4 Spektrum Spektrum continues to improve their products with features such as quad bearing gimbals even on their low cost DX6, and come out with neat features before many other brands do such as SD card support and voice alert first seen on the DX9. Spektrum is not quite up to the overall quality of the pro/higher end JR & Futaba radios; but you also don't have to remorgage your house to purchase one. Their flag ship DX18 for example is under $ 1,050 If you want a radio with telemetry, voice alerts, and a backlit display for under $290 bucks - the six channel DX6 offers perhaps the best value of any decent quality RC radio out there right now. Spektrum has some of the best diversity radio systems out there and I like the fact that most good flybarless systems are fully compatible with Spektrum's satellite receivers. How Many Channels? Even if you are flying a rudder elevator glider or electric airplane today, next year you may be adding ailerons and flaps and landing gear. So get a radio that can handle at least that, and that would be 6 channels. Typical channel breakdown, regardless of whether you are flying electric, glow, gas or gliders, giant scale or highly detailed scale models. Jets, advanced Helis, first person view may have other needs, but it still comes down to channels. Rudder 1 or 2 Elevator - 1 or 2 Ailerons - 1 to 4 Spoilers - 1 or 2 Flaps - 1 to 2 Tow hook - 1 Landing gear - 1 Motor 1 to 2 Smoke, lights, Other 1 to? 4

5 Basic Features Most currently available new computer radios offer the following features. - Model Memories (at least 10) - Low Battery Warning - Trims on the channels controlled by the stick(s). - Timer highly recommended but not required - End Point Adjustment/Adjustable Travel Volume - Sub-trim - Dual Rates and/or Exponential on ailerons and elevator. - Elevon/delta wing and V-tail mixes Budget - How much are you willing to spend? - Look at some radios package which included a free receiver (Excellent saving if available). - Once you get over $400 for one of the brand name radios, they all pretty much can do as long as they have enough channels. - If you don t have $400 for a radio, then you have to be more selective. But you can still get a very capable radio for $200. You just have to be a little more specific as we start finding limitations. - Does you budget include a receiver? Servos? State a number and then define it. - There are lots of used radios. Buying used radio is like buying a used car, it may be great or it may be a dog. - Forget about the best radio or the one that will last you the rest of your flying career. 5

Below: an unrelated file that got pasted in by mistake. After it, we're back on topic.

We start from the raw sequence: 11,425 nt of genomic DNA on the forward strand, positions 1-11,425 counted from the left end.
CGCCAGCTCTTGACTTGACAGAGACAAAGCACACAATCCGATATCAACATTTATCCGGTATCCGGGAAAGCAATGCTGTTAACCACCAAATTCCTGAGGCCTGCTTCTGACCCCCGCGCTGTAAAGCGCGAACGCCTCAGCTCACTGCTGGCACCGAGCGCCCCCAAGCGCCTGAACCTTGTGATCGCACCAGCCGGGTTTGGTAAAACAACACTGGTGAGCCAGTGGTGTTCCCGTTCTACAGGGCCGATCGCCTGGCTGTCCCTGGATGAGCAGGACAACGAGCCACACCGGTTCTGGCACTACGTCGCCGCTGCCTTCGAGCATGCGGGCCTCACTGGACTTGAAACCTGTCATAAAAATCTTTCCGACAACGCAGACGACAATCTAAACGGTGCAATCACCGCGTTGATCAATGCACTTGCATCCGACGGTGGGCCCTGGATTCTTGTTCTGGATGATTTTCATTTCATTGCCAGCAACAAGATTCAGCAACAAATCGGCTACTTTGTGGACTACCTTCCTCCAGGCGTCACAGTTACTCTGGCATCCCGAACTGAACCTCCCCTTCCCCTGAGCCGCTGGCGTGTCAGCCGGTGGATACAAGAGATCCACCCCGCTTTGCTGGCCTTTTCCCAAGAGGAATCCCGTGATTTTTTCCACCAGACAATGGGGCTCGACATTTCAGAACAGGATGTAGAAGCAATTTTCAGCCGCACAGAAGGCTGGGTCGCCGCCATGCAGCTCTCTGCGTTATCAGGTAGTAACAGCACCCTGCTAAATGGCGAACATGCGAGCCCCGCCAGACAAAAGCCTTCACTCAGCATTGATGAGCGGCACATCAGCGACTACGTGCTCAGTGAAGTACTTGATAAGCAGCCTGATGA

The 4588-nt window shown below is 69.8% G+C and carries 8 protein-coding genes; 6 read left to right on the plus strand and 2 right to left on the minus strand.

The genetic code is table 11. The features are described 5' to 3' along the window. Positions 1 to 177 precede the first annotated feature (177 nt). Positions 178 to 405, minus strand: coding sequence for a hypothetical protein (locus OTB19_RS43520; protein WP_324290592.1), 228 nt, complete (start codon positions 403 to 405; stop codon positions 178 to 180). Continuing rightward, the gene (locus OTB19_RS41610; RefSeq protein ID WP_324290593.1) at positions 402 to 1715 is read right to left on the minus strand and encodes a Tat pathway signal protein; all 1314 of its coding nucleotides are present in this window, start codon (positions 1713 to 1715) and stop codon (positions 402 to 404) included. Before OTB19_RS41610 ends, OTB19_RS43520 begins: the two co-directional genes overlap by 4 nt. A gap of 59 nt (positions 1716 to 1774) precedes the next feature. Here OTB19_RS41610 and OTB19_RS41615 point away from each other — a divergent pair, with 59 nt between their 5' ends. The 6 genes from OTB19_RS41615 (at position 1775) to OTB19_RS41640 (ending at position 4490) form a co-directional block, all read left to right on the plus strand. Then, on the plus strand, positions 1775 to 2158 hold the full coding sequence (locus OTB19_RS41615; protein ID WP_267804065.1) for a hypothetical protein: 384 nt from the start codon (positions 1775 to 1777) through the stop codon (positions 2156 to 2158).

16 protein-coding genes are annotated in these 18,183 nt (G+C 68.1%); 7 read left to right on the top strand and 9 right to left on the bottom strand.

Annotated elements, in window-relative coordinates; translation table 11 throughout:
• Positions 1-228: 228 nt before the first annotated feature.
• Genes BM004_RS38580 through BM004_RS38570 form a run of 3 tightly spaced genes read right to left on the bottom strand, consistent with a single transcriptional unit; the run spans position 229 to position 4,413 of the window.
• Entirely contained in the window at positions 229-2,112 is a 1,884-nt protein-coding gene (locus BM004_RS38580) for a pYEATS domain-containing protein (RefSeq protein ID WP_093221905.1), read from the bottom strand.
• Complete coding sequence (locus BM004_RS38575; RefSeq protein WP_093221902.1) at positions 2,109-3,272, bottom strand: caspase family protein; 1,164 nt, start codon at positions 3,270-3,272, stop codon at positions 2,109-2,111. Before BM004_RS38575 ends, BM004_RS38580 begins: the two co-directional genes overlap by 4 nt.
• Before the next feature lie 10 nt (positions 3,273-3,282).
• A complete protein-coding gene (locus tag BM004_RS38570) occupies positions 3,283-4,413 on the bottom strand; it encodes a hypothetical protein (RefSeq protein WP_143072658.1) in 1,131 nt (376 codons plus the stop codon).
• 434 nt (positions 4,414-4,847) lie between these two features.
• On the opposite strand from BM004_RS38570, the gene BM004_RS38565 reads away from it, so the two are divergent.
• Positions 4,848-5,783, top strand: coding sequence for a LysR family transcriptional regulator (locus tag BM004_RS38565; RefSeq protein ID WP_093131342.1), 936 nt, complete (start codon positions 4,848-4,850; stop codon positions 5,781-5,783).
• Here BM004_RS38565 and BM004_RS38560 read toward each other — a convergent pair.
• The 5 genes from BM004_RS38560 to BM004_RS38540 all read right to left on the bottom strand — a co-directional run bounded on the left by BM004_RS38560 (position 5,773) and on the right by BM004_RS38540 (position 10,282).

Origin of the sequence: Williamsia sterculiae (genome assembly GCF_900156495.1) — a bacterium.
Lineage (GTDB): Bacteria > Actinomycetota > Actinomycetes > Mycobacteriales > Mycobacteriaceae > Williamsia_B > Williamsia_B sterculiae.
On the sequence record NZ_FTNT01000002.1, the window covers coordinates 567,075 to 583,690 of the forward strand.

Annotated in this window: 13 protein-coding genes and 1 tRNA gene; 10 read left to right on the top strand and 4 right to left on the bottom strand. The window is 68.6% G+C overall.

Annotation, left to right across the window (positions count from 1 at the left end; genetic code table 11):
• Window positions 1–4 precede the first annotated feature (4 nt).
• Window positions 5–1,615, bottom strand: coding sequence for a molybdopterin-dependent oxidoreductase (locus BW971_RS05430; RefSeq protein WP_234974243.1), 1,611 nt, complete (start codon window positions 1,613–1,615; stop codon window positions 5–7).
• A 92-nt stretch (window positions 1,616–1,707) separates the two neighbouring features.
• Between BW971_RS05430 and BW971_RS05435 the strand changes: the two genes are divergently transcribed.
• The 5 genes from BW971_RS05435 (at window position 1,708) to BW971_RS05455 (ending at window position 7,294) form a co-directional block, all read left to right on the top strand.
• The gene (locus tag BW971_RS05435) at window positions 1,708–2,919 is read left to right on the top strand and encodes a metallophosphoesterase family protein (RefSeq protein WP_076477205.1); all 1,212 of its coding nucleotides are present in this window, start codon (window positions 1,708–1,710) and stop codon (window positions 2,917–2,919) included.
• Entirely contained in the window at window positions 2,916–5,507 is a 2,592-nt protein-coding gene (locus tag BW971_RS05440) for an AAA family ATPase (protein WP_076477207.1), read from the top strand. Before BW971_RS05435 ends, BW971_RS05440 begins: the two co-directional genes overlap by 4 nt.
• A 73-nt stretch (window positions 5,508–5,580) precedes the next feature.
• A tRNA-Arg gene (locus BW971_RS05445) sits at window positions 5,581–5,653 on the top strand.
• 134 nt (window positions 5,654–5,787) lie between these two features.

6 or Transmitter The Best and the Last People ask which is the best radio. There is no best. The best is the one that you can t afford or that will be released 6 months after you buy the one you bought. So don t worry about the best, concern yourself with what will work for you, your budget and your flying style. All of the major brands are good. Some people want to buy the radio that will last them a lifetime. Well, even and entry level computer radio can fulfill that, if your requirements never exceed the capability of the radio. Ten years ago we did not have 2.4 GHz radios or radios that could be upgraded over the internet. So forget the forever radio. In the world of computers and electronics, 5 years is forever. 6